VAT MOSS, VAT on Digital Business Demystified
Guest post from VAT International
Do you sell digital services within Europe? Do you know if you are liable for VAT on sales?
VAT MOSS (mini One Stop Shop) came into effect on the 1st of January 2015 in an attempt to prevent big businesses that have established headquarters in lower-VAT regimes from profiting unfairly.
However the implications of this relatively new regulation have trickled down to the SME market and thus created more red tape for companies whose cross-border trade is incomparable with that of the multinationals.We would like to put your mind at rest on any concerns you may have with the VAT MOSS based on the most frequently asked questions we have encountered since inception.
Who should read this?
If you sell digital services to private consumers in the EU then you need to pay VAT on the sales. Instead of registering in each EU country you sell into, VAT MOSS was created so you only need to register in your country of residence and submit a single return and payment for the VAT due in those countries. VAT MOSS is optional but the much easier option.
However, there are many things you should know. See our top five tips below.
Five things you should know about VAT MOSS
There is no threshold for registering. So whether you have £1 or £100,000 worth of sales, you will need to register, even if your sales fall below the UK VAT registration threshold of £83,000 in 2016.
In the UK, businesses have been greatly affected. In particular those sole traders who sell as more of a hobby hence their turnover is very small. Whereas in other EU countries the VAT registration threshold is much lower so many sellers will already be identified for VAT.
From the introduction of VAT MOSS, HMRC has allowed UK businesses that fall below the UK VAT registration threshold to determine customers location based on one piece of information provided to them by their payment service provider. This was introduced as small businesses said it would be very difficult for them to obtain two pieces of evidence.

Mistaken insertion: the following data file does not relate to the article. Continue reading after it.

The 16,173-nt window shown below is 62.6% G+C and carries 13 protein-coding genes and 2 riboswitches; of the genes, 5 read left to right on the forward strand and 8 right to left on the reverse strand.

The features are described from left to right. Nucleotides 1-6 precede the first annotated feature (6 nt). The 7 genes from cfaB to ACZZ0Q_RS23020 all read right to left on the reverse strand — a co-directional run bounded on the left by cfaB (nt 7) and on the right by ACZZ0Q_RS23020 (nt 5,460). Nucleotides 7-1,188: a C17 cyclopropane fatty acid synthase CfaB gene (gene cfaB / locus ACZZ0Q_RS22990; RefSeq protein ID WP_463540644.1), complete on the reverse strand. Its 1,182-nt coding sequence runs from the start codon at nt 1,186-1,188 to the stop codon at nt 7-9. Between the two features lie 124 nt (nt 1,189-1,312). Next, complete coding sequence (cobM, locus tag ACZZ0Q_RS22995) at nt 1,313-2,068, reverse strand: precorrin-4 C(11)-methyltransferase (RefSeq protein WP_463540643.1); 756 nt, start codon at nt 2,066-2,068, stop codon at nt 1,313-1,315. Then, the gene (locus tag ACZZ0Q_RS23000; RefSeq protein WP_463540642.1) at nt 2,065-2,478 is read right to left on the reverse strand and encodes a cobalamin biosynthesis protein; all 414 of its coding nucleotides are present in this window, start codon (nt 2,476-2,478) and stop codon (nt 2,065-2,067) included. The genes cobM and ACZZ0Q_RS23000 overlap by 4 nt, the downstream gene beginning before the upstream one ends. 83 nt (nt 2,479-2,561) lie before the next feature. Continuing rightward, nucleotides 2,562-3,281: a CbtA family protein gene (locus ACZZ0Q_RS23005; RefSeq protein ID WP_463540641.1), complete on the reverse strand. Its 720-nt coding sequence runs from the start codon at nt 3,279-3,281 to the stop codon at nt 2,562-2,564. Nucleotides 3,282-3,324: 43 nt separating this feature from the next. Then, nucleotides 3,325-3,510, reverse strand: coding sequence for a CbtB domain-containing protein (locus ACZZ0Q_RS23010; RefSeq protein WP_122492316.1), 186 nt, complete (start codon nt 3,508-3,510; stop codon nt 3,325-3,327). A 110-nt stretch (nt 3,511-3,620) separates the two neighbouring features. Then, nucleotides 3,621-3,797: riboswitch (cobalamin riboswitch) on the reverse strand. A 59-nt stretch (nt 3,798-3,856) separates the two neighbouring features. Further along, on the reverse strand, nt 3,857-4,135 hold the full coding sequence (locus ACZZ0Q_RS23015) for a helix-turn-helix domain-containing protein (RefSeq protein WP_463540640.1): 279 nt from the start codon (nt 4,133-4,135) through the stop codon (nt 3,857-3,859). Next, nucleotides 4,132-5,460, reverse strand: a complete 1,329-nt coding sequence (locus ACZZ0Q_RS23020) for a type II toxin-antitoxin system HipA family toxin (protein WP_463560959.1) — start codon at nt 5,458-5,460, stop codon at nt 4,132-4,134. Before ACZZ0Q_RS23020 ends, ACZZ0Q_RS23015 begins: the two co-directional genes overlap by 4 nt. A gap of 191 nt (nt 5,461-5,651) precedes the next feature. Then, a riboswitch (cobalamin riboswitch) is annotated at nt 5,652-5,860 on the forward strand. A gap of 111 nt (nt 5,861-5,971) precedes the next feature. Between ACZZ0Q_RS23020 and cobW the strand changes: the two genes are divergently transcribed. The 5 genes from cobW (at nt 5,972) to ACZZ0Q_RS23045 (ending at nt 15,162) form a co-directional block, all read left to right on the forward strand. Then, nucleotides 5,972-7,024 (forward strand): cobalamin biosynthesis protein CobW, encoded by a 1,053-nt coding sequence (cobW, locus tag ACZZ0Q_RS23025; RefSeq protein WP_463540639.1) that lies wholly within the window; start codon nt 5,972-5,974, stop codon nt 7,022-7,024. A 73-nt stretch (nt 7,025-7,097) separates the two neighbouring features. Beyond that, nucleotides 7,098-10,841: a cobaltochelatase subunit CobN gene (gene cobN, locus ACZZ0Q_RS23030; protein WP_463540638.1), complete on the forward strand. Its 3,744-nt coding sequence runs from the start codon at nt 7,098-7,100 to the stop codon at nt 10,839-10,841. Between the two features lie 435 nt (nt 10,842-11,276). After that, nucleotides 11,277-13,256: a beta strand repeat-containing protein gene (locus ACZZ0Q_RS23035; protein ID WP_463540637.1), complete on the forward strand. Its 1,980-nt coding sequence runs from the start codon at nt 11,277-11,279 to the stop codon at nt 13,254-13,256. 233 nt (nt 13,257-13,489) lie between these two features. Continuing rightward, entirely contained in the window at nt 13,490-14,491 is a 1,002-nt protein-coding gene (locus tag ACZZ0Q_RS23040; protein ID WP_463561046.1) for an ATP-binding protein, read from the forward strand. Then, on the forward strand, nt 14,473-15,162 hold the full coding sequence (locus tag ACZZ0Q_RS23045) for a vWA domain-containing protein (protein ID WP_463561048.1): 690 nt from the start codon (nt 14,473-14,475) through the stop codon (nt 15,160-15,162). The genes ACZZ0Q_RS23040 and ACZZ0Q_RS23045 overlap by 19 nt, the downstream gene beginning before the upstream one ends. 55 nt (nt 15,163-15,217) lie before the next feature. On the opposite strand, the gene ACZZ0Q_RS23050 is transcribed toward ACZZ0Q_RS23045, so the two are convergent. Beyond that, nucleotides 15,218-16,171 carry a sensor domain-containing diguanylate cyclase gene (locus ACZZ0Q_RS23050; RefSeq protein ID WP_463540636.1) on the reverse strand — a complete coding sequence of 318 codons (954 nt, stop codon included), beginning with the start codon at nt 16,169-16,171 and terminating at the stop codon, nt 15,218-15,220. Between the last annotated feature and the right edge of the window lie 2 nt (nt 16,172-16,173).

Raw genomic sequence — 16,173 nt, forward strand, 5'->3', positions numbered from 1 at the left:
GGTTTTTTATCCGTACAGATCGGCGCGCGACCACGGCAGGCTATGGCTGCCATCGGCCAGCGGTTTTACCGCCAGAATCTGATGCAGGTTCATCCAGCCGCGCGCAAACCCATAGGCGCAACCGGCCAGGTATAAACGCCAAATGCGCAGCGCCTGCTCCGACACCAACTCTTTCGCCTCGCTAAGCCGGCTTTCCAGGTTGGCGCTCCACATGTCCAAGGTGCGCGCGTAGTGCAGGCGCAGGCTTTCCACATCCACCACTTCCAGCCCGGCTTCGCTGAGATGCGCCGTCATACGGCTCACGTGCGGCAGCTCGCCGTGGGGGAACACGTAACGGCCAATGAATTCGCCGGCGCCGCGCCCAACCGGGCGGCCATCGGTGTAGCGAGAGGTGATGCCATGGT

After months of campaigning, some simplifications have been introduced for businesses that trade below the UK VAT registration threshold. These businesses can use their best judgement to decide where their customer is based. They can use information such as the billing address that the customer provides.
These simplified rules only apply to UK businesses trading below the UK VAT registration threshold.
Get in touch with us if you are one of them.
2) B2B or B2C
If you sell your digital services to other businesses (B2B) then VAT MOSS does not apply to you. It only applies to those who sell digital services to private individuals (B2C). As mentioned before, as a UK seller below the VAT registration threshold, you must collect only one piece of evidence of your customer’s location in order to apply the correct VAT rate to their purchase.
3) How often?
VAT MOSS returns must be filed quarterly. The amount of VAT due must be paid at the same time. Following the submission of the very first MOSS returns (Q1 2015), it emerged that:
- not as many people had registered as expected and a reason given was that many businesses could be unaware of the changes.
- As a result, the amount of VAT paid was lower than expected
- People were not familiar with VAT registration procedures and found difficult to use the dedicated e-portal. This triggered lots of queries which HMRC didn’t answer promptly. If you find yourself in that situation do not hesitate to contact us for assistance.
After the UK’s vote to leave the EU, all VAT laws continued. Once Article 50 of the Lisbon Treaty is triggered and eventually the UK leaves, it can introduce new legislation or update existing ones. At present, it is not yet clear how selling to EU Member States will be affected. The UK Prime Minister has said Article 50 could be triggered by March 2017.
5) Non-EU suppliers
Many non-EU businesses sell their digital services to the EU and some are unaware of VAT legislation.
In their case the EU introduced the VAT MOSS non-Union scheme which replaces the old regime in place till the end of 2014 (VOES – VAT on e-services). The suppliers, established outside the EU may choose to register themselves for VAT in each Member State of the EU where they supply telecommunications, broadcasting and electronic services to consumers.
However the special non-Union scheme allows them to register only once in one EU Member State of their choice and to submit the required VAT return only to this single Member State (Member State of Identification).